The audit disclosed a violation of LMRDA Section 201(b), which requires labor organizations to file annual financial reports accurately disclosing their financial condition and operations. The LM-2 Labor Organization Annual Report filed by Local 183 for fiscal year ending December 31, 2007, was deficient in the following areas:

1. Acquire/Dispose of Property

Item 15 (During the reporting period did your organization acquire or dispose of any assets in any manner other than by purchase or sale?) should have been answered "Yes" because Local 183 gave away 50 Brewer’s game tickets, $100 worth of Starbucks gift cards, kitchen magnets, $1,700 in Home Depot and Best Buy gift cards to apprentices, and $1,000 in other gift cards to retirees during the year. The type and value of any property received or given away must be identified in the additional information section of the LM report along with the identity of the recipient(s) or donor(s) of such property. For reporting purposes, each recipient need not be itemized. Recipients can be described by broad categories, if appropriate, such as “members” or “retirees.”

2. Cash

Local 183 reported in Item 22, Cash, that it had $104,733 and $113,859 at the start and end of the audit year, respectively. These figures correspond to the total of the various fund entries shown on the Balance Sheets in the Checking/Savings category in QuickBooks. However, the Balance Sheets also list, in the category of Other Assets, certificates of deposit at ||| |||| totaling $77,328 and $106,309 at the start and end of the period which were not included in the amounts reported in Item 22. The LM-2 instructions for Item 22 state to include all the labor organization’s cash on hand and on deposit, including checking accounts, savings accounts, and certificates of deposit.

3. U.S. Treasury Securities

The American Funds statements show that at the end of the audit year Local 183 had $406,599 invested in a U.S. Government Securities Fund. The balance in that fund appears to have been erroneously reported in Item 26, Investments, but it is required to be reported in Item 25, U.S. Treasury Securities. However, Local 183 reported zero in Item 25.

4. Sale of Supplies

Receipts records show Local 183 took in approximately $1,700 in cash from the sale of t-shirts and sweatshirts during 2007. These receipts should have been reported in Item 39, Sale of Supplies, but zero was reported there.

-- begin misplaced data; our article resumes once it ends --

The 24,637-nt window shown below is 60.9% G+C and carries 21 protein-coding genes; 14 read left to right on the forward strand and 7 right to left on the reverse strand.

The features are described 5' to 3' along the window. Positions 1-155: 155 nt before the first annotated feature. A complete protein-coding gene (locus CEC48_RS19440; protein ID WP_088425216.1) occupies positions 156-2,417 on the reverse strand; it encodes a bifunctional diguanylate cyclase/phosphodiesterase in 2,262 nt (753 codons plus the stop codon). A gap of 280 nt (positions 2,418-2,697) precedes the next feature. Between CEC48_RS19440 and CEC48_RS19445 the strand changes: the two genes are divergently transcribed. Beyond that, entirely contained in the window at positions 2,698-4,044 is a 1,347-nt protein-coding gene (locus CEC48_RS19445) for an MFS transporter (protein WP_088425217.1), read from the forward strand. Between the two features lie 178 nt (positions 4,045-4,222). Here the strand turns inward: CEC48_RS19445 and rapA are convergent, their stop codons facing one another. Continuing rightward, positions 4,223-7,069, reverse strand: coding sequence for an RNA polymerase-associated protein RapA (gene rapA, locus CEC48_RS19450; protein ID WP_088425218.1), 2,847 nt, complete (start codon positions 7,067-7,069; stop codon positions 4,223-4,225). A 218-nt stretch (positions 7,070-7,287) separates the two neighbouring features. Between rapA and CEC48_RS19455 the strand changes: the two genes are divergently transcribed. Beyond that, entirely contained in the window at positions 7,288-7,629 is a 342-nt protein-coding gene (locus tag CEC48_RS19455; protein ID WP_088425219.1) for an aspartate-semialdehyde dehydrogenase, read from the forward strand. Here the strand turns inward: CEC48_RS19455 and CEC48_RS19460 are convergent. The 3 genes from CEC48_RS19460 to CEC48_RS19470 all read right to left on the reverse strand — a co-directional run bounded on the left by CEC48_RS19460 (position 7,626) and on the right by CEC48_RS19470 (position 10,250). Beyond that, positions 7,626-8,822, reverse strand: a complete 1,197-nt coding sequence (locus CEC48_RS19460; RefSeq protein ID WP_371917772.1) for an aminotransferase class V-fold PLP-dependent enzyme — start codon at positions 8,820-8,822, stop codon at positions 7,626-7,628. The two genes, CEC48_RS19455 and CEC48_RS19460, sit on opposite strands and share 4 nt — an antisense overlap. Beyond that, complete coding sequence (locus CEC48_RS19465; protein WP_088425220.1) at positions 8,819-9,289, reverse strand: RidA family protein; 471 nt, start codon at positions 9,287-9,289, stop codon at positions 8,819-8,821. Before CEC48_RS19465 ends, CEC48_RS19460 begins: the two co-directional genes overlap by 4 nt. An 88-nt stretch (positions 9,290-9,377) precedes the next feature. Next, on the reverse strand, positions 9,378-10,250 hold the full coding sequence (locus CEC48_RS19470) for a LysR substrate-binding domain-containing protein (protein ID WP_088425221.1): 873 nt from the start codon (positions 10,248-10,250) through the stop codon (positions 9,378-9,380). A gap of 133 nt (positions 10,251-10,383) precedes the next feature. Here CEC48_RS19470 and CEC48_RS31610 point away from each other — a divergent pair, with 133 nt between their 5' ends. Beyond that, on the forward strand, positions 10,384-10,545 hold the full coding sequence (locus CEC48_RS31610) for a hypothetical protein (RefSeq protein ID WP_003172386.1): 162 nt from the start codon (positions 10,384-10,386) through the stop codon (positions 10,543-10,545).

5. Vacation Fund Receipts and Disbursements

During the interview at the beginning of the audit, Mr. Schoenbeck stated that Local 183 manages the vacation fund contributions of members. The union receives this money along with the employer dues checkoff, it is deposited into the escrow account, and at the end of each month it is disbursed to the members by transfer to the personal savings accounts or by cashier’s checks. These receipts and disbursements, which average close to $50,000 per month, were not reported as receipts and disbursements on the LM-2.

Page 4 of the LM-2 instructions states that labor organizations must report the financial information for all funds, including any special purpose funds or accounts such as vacations funds. Local 183 may report its vacation funds using either Item 47 (From Members for Disbursement on Their Behalf) and Item 64 (On Behalf of Individual Members), or the information may be reported in Item 48 (Other Receipts) and Item 55 (Benefits).

6. Purchase of Investments

In Item 60/Schedule 4 (Purchase of Investments and Fixed Assets), Local 183 erroneously reported a disbursement from its general checking account of $25,000 to purchase a certificate of deposit. The LM-2 instructions state on page 37 that the purpose of Statement B is to report the flow of cash in and out of the labor organization during the reporting period. Transfers between separate bank accounts or between special funds do not represent the flow of cash in and out of the labor organization. Therefore, such transfers should not be reported as receipts and disbursements.

7. Direct Taxes

Local 183 pays regular wages to two full-time employees and several part-time employees, withholds taxes from those wages, and remits its share of FICA taxes to various tax authorities. However, the response to Item 65, Direct Taxes, is zero. Page 40 of the LM-2 instructions state to enter in Item 65 all taxes assessed against and paid by your organization, including your organization’s FICA taxes as an employer.

8. Officer and Employee Expenses

The audit revealed that officers both charged to union credit cards and were reimbursed for expenses totaling at least $59,000, which included meals, auto expenses, and out-of-town expenses that should have been reported in Schedule 11 (All Officers and Disbursements to Officers). However, Local 183 reported no amounts in Columns F (Disbursements for Official Business) or G (Other Disbursements) of Schedules 11 (All Officers and Disbursements to Officers) and 12 (Disbursements to Employees).